NW 11.5 Event Filter Button


This new capability functions in two modes.


NW 11.5 Event Filter Panel


The first presents a familiar search experience for analysts of all skill levels as many websites have a similar layout where filters (attributes or categories of the data) exist on the left side of the page and the matching results display on the right side. As an example in the below image, clicking the metadata (#1) in this integrated panel automatically builds the query (#2) and retrieves the resulting table (#3) of matching events.


NW 11.5 Event Filter Interactive Workflow


As analysts use this, it helps build the relationship between the metadata associated with the events and how to use those to structure a query.


NW 11.5 Full Screen Filter Events Panel


The second mode allows the panel to extend full screen giving more real-estate to show more metadata at once. This mode may seem very familiar to those who have used Navigate previously. As meta data values are clicked they are added as filters to the query bar and updates a new filter list based on the events filtered out. What it does not do is execute the query to retrieve the resulting table of events. This allows the analyst to hunt through the data and then when ready to see the results they can minimize (highlighted in above image) the Filter Events panel to reveal the results.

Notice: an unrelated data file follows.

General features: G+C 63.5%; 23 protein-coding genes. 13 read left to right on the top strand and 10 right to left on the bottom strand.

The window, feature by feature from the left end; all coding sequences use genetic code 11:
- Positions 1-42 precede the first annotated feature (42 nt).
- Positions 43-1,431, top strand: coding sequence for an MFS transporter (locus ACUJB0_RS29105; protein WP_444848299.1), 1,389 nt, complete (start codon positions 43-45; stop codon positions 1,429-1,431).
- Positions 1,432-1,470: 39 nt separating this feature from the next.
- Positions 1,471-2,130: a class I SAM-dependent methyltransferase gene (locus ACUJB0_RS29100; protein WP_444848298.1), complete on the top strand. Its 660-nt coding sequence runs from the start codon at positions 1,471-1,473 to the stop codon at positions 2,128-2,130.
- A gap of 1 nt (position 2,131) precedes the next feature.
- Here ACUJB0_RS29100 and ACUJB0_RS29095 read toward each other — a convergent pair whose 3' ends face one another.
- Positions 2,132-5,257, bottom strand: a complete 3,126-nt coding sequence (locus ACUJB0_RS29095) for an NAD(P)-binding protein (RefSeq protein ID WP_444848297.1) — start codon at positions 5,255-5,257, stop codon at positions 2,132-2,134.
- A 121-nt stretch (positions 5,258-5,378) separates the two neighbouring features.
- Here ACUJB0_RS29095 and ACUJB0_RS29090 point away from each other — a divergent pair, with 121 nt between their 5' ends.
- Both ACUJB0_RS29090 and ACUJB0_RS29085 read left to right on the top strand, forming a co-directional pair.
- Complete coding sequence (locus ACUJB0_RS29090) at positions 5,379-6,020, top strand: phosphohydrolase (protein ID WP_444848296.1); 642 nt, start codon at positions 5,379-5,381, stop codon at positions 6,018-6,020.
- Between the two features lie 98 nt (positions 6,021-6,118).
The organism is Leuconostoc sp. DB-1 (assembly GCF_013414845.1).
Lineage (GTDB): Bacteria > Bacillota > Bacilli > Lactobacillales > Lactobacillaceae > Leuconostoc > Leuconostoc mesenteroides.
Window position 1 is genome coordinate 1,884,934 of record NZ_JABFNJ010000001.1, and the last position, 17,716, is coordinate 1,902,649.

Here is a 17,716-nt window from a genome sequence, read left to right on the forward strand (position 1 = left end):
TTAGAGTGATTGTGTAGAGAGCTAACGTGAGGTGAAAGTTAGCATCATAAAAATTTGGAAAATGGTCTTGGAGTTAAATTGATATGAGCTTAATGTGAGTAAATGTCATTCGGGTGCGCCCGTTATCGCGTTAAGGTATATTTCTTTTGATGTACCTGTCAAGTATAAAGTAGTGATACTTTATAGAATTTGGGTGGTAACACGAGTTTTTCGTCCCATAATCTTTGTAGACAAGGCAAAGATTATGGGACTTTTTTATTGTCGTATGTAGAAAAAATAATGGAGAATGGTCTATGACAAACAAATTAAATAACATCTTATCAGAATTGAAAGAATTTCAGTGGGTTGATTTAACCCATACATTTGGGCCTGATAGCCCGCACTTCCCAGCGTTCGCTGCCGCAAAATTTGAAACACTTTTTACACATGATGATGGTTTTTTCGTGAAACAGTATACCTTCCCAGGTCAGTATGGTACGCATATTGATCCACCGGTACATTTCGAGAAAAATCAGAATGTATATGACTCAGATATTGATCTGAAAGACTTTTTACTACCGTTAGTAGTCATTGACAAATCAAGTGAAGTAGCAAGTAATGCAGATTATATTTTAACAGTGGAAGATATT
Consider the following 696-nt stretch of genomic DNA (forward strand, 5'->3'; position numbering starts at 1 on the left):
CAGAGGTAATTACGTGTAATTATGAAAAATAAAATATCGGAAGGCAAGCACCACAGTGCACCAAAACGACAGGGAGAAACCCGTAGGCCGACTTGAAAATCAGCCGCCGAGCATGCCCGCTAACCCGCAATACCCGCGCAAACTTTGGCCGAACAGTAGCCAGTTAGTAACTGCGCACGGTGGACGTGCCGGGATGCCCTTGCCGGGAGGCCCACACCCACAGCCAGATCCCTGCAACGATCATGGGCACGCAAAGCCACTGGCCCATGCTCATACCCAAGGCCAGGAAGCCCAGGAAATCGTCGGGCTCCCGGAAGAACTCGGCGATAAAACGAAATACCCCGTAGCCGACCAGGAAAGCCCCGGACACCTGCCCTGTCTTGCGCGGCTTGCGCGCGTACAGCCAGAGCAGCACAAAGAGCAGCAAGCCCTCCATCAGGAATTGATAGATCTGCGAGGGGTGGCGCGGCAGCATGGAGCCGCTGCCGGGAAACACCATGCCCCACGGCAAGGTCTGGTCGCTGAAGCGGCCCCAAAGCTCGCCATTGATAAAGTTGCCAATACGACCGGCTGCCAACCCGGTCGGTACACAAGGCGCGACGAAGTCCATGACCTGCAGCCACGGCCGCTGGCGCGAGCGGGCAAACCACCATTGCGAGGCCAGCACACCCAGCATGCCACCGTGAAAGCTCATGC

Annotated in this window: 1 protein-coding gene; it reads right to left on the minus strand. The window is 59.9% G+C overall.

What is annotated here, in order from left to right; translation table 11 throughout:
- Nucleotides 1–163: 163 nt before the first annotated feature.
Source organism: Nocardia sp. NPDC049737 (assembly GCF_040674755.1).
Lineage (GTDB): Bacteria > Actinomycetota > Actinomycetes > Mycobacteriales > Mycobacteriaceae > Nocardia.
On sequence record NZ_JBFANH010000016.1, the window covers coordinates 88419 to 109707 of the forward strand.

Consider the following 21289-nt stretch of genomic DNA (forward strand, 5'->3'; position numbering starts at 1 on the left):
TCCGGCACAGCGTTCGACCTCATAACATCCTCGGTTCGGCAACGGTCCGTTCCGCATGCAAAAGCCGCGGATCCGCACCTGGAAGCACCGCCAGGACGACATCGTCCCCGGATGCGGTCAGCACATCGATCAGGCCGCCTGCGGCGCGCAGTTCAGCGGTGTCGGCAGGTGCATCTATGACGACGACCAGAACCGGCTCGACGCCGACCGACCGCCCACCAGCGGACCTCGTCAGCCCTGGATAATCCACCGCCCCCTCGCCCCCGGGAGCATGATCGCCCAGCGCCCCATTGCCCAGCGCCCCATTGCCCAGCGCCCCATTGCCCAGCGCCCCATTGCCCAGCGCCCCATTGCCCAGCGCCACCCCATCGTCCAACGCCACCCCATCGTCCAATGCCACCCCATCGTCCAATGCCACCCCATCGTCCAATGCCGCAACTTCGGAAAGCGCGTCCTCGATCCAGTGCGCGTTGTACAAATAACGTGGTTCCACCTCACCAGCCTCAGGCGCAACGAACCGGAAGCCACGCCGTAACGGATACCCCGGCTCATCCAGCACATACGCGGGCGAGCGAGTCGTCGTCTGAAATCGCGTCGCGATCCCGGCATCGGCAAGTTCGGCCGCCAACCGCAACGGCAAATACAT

In both modes, the meta values associated to the meta keys can be organized by event count or event size and sorted by the count or value. This allows for analysts to sort descending by event count to find outliers, a small limited number of communications, for example. The meta keys can also be shown in smaller meta groups to help analysts focus in on the most specific values for certain use cases. Analysts can use the query profiles to execute a query with a predefined query, meta group, and column group allowing them to jump right into a specific subset of data. The right click actions that provide additional query and lookup options are also available. To get a further deep dive into the capability check out the Investigate documentation Investigate: Drill into Metadata in the Events View (Beta)  


As always, we welcome your feedback!


Please leave any feedback or suggestions on how to make this experience even better. To see what else may be in store for future releases, go to the RSA Ideas portal for the RSA NetWitness Platform to see enhancements that have been suggested, vote on them, and submit your own. 

A business what?  A Business Context Feed is a feed that provides context about systems or data that is present in NetWitness to aid the analyst in understanding more about the system or data they are examining.  The Business Context Feed should answer some basic questions that always come up during the analysis.

What is this system? - Web Server, Domain Controller, Proxy Server, etc...

What does it do? - Authentication, Database/Application Server, Customer Portal, etc...

Would it be considered a Critical Asset?